Great residential architecture begins with a close study of the chosen site. Here in the gated equestrian community of Bell Canyon, Niles found a flat pad atop a rise, screened from the street by huge boulders. From here one enjoys sweeping views south of steep canyon walls, the forested canyon below & a cinematic landscape of open hillsides, oaks, big skies and impressive rock formations. With space to spare on a 1.3 acre lot, Niles extended the house along a single axis, with a one-story, transparent kitchen-living-dining pavilion. From the midpoint entry the structure stretches out to the west, with 3 bedrooms accessed by a sheltered, north-facing all-glass corridor and a master suite above, that opens to private roof decks facing east and west.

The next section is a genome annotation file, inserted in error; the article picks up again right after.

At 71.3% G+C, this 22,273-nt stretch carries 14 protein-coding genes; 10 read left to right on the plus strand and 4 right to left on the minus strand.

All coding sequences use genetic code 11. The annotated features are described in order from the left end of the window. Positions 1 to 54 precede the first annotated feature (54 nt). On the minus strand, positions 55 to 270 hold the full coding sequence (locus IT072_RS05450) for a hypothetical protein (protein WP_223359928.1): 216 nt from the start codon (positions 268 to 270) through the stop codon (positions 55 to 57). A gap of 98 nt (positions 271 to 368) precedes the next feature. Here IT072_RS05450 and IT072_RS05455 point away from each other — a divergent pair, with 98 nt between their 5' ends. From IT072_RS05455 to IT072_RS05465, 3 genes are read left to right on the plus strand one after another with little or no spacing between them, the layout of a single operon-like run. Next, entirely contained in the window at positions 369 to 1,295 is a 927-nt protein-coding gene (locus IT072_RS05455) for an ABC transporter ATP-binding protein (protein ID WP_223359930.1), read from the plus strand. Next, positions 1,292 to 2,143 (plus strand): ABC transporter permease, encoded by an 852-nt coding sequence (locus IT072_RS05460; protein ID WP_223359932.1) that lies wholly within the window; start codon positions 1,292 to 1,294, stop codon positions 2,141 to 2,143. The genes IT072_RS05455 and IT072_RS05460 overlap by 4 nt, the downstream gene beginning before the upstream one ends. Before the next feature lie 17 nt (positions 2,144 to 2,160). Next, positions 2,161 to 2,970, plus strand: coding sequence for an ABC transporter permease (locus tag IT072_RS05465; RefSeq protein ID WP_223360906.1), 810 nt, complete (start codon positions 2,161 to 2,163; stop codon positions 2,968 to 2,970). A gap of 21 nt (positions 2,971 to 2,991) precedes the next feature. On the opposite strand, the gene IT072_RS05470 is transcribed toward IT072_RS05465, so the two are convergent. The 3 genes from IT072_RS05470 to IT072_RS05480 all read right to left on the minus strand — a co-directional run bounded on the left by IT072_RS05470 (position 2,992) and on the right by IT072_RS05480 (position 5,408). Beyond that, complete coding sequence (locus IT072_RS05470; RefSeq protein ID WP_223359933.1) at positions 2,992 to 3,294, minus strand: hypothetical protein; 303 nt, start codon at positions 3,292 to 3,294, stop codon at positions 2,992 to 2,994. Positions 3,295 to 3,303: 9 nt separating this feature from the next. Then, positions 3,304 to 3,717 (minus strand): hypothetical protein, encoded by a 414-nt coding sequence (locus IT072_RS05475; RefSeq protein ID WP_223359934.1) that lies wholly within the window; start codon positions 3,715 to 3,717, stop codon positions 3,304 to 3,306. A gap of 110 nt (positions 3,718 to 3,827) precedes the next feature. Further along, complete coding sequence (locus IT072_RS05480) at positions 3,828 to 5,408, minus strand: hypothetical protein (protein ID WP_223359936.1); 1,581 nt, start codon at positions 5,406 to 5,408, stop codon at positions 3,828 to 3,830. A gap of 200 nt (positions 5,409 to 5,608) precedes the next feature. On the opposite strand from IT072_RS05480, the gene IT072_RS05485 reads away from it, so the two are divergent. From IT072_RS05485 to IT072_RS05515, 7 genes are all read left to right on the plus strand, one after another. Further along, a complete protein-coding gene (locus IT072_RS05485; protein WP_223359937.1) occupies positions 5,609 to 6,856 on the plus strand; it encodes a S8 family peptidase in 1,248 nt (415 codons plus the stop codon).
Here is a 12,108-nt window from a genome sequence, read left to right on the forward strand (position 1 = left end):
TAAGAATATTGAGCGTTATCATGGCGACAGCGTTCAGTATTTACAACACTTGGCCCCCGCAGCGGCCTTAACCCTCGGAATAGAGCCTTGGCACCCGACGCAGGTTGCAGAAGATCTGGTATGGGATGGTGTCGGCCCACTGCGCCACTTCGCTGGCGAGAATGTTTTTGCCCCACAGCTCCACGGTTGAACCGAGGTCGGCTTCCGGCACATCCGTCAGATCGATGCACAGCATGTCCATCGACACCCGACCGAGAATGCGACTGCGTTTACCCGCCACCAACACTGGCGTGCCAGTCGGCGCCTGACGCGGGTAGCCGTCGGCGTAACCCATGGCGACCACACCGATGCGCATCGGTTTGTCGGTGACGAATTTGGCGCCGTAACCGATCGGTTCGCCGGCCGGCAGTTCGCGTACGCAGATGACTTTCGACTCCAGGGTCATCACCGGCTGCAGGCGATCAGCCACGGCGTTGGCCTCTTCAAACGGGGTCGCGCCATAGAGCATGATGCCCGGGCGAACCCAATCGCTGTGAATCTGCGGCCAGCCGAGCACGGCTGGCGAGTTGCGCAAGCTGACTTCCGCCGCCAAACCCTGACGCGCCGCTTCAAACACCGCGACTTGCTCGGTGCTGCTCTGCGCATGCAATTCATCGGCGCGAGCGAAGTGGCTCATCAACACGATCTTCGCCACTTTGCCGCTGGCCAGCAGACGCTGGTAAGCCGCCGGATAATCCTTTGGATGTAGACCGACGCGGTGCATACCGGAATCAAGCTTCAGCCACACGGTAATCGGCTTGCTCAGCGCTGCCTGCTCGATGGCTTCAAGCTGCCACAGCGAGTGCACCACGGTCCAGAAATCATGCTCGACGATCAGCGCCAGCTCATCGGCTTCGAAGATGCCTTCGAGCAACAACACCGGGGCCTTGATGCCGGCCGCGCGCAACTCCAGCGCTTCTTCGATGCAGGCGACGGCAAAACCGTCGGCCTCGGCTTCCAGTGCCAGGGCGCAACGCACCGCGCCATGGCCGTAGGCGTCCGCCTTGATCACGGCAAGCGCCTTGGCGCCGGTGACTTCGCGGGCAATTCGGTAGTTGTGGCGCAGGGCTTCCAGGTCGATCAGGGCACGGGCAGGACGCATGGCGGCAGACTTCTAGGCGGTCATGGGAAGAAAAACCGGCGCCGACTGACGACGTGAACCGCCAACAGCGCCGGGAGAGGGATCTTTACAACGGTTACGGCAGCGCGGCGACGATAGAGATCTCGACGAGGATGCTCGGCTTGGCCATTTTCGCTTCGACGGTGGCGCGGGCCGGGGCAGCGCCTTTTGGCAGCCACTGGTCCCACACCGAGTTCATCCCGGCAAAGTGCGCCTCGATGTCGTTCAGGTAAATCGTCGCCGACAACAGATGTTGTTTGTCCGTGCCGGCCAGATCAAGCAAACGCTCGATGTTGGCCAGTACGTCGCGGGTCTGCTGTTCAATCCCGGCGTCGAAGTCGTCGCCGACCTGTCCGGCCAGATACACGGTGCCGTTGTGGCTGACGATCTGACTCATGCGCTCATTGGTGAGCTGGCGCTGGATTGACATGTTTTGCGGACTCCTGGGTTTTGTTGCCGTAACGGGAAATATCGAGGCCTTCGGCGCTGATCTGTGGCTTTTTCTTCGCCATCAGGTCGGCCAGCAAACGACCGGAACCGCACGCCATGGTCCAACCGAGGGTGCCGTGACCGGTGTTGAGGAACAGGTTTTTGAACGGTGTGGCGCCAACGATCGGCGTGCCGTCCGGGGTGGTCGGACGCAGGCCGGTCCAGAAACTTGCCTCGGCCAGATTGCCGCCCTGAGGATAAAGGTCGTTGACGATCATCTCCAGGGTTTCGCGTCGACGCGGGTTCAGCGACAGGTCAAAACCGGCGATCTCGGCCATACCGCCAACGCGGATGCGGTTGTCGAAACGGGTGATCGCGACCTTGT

Two contradictory currents in the Modernism of the 1970s are in perfect balance here: Rich, unadorned redwood and copper roofing give shelter, while clear expanses of transparent glass are “open to the wonders of nature” in the architect’s words, and well-grounded in Mid-Century principles. Yet the striking long lines and rigorous geometry of the house, when first seen, bring to mind a spacecraft at rest on an as yet-unspoiled planet, only lightly impressing on the surface; an object of imagination unrestricted by aerodynamic concerns. Openness and privacy; organic warmth and futurist optimism abide here harmoniously. Separate 3-car garage, auto-court, ample space to add pool, ADU, or stables.